Half of Kiwi families with new baby suffer hardship - report

Half of all Kiwi families that had babies five years ago suffered measurable material hardship during their babies' first year of life, a new study has found.

The Growing Up in NZ study, which is tracking 7000 babies born in Auckland and Waikato in 2009-10, has found that in the babies' first year:

* 50 per cent of the families said they were forced to buy cheaper food so they could pay for other things they needed;

* 18 per cent put up with feeling cold to save money;

* 13 per cent had gone without fresh fruit and vegetables so they could pay other expenses;

* 13 per cent had used foodbanks or food grants.

The study's associate director Dr Polly Atatoa-Carr said the results were surprising.

"We do know that in New Zealand we have quite a high proportion of children living in poverty or low income," she said. "But yes, I am surprised. I think it's an area that we need to find out a little bit more about."

Some of the figures in the study are in line with a Statistics NZ living standards survey in 2008, which found that 22 per cent of families with children said they found it difficult to keep the house warm in winter, 9 per cent said they could not keep main rooms warm because of the cost, and 14 per cent cut back or did without fresh fruit and vegetables "a lot".

The figures also reflect the fact that 16 per cent of the families were receiving income-tested benefits when the babies were both nine months and two years old, although about a third of families moved off benefits between those two surveys and another third moved on to benefits.

However the new study shows sharply increased use of foodbanks, up from just 8 per cent who said in 2008 that they "received help (food, clothes, money) from a foodbank or similar".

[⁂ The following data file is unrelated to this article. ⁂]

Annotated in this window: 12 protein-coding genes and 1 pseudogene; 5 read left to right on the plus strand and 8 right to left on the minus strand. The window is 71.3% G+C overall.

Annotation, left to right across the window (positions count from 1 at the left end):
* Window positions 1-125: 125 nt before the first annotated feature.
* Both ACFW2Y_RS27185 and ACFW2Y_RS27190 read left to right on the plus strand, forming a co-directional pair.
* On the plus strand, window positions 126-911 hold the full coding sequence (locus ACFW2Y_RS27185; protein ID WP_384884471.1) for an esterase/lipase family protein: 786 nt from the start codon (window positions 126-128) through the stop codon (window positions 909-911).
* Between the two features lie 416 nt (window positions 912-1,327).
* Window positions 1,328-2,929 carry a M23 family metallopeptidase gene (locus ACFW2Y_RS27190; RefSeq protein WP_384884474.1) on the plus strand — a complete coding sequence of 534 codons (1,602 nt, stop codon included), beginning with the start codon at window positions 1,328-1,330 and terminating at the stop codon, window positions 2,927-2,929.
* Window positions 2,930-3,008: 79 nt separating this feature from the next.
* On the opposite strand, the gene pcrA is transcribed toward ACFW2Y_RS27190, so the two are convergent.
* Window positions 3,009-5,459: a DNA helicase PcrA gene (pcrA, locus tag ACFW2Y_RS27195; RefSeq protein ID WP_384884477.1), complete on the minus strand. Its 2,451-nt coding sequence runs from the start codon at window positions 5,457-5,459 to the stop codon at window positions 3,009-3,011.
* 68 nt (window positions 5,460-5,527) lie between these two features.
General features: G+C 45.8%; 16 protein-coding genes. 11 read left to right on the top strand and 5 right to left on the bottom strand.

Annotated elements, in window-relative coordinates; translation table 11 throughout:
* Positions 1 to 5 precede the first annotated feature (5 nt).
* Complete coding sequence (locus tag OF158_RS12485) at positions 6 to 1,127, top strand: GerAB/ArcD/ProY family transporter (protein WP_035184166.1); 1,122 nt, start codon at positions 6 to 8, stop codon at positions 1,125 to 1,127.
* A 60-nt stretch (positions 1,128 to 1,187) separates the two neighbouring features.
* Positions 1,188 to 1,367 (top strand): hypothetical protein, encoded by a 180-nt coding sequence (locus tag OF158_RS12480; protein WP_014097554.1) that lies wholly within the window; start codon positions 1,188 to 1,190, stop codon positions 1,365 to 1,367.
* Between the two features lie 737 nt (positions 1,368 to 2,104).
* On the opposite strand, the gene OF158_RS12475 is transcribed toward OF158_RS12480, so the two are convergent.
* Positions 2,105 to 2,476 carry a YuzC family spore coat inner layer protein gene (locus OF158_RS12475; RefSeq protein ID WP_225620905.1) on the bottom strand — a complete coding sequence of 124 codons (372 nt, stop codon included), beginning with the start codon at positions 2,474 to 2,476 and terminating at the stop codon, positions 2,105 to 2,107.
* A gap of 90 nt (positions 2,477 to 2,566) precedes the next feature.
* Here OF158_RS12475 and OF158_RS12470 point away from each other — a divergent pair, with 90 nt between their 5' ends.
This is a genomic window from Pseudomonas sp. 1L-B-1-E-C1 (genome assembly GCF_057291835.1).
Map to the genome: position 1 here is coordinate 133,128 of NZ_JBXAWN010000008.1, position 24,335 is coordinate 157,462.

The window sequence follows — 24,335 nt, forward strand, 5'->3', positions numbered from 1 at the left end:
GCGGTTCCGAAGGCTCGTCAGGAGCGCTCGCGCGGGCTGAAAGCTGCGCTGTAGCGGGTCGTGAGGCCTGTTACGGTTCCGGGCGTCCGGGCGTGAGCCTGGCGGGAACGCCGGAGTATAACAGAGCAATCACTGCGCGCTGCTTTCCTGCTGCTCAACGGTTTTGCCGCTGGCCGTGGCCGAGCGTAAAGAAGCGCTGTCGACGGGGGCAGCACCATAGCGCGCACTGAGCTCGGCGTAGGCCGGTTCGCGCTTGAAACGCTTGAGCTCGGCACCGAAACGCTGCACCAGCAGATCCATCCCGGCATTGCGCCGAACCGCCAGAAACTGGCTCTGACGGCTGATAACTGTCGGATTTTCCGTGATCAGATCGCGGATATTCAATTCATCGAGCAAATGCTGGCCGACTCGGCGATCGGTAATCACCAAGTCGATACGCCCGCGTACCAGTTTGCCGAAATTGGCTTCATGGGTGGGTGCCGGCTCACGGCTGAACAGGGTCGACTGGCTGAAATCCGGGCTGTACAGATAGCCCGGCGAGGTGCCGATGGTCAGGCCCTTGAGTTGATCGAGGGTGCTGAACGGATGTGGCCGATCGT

The new study is also believed to be the first to show that half of all families said they were forced to buy cheaper food to save money for other things.

Dr Atatoa-Carr said these findings might be partly due to the fact that the babies were born into one of the worst recessions in many years.

"We didn't intend to start a longitudinal study at the beginning of a global economic crisis, but it will provide us with a little bit more evidence about what that environment is doing to families," she said.

Full hardship data has not been published since the children were a year old, but it has just been collected again when the children were four and a half and will be published later this year.

However, income data shows that family incomes generally dropped sharply when the babies were born, as one partner generally gave up paid work to look after the child, and have partly recovered since then as caregiving parents - still usually mothers - began going back to work.

The proportion of families earning at least $70,000 a year dropped from 60 per cent before birth to 48 per cent when the babies were nine months old, but recovered to 54 per cent by the time the children were two.

On top of that, the general economic situation has improved. Statistics NZ surveys show that the proportion of all households saying their income was not enough to meet their needs rose from 16.2 per cent in 2007 to a peak of 18.5 per cent in 2010, but fell to only 12.9 per cent last year.

* www.growingup.co.nz/economic-environment

By Simon Collins of the New Zealand Herald

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